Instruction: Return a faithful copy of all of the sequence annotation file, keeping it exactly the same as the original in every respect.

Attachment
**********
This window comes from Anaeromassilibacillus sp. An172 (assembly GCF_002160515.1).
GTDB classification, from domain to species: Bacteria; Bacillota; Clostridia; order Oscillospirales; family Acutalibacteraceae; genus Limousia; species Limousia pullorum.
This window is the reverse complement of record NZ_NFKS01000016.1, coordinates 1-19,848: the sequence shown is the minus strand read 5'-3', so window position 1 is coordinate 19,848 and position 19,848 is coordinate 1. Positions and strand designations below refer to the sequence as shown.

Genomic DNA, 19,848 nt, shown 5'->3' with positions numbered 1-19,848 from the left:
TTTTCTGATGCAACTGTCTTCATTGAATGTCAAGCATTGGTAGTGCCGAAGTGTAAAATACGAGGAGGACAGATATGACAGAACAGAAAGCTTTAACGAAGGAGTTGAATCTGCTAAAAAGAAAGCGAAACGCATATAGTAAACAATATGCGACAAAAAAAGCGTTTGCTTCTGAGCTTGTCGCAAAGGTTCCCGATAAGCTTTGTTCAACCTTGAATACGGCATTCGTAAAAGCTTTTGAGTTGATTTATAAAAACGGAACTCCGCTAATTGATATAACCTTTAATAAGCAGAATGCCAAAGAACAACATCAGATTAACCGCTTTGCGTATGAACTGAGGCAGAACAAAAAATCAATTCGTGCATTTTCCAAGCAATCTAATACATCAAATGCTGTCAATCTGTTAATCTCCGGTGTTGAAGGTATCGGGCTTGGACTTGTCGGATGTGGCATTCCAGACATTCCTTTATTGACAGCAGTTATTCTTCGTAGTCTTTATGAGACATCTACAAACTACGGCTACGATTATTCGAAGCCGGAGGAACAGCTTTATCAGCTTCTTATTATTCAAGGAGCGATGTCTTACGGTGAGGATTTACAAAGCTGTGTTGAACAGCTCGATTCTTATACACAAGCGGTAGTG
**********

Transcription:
This window comes from Anaeromassilibacillus sp. An172 (assembly GCF_002160515.1).
GTDB classification, from domain to species: Bacteria; Bacillota; Clostridia; order Oscillospirales; family Acutalibacteraceae; genus Limousia; species Limousia pullorum.
This window is the reverse complement of record NZ_NFKS01000016.1, coordinates 1-19,848: the sequence shown is the minus strand read 5'-3', so window position 1 is coordinate 19,848 and position 19,848 is coordinate 1. Positions and strand designations below refer to the sequence as shown.

Genomic DNA, 19,848 nt, shown 5'->3' with positions numbered 1-19,848 from the left:
TTTTCTGATGCAACTGTCTTCATTGAATGTCAAGCATTGGTAGTGCCGAAGTGTAAAATACGAGGAGGACAGATATGACAGAACAGAAAGCTTTAACGAAGGAGTTGAATCTGCTAAAAAGAAAGCGAAACGCATATAGTAAACAATATGCGACAAAAAAAGCGTTTGCTTCTGAGCTTGTCGCAAAGGTTCCCGATAAGCTTTGTTCAACCTTGAATACGGCATTCGTAAAAGCTTTTGAGTTGATTTATAAAAACGGAACTCCGCTAATTGATATAACCTTTAATAAGCAGAATGCCAAAGAACAACATCAGATTAACCGCTTTGCGTATGAACTGAGGCAGAACAAAAAATCAATTCGTGCATTTTCCAAGCAATCTAATACATCAAATGCTGTCAATCTGTTAATCTCCGGTGTTGAAGGTATCGGGCTTGGACTTGTCGGATGTGGCATTCCAGACATTCCTTTATTGACAGCAGTTATTCTTCGTAGTCTTTATGAGACATCTACAAACTACGGCTACGATTATTCGAAGCCGGAGGAACAGCTTTATCAGCTTCTTATTATTCAAGGAGCGATGTCTTACGGTGAGGATTTACAAAGCTGTGTTGAACAGCTCGATTCTTATACACAAGCGGTAGTG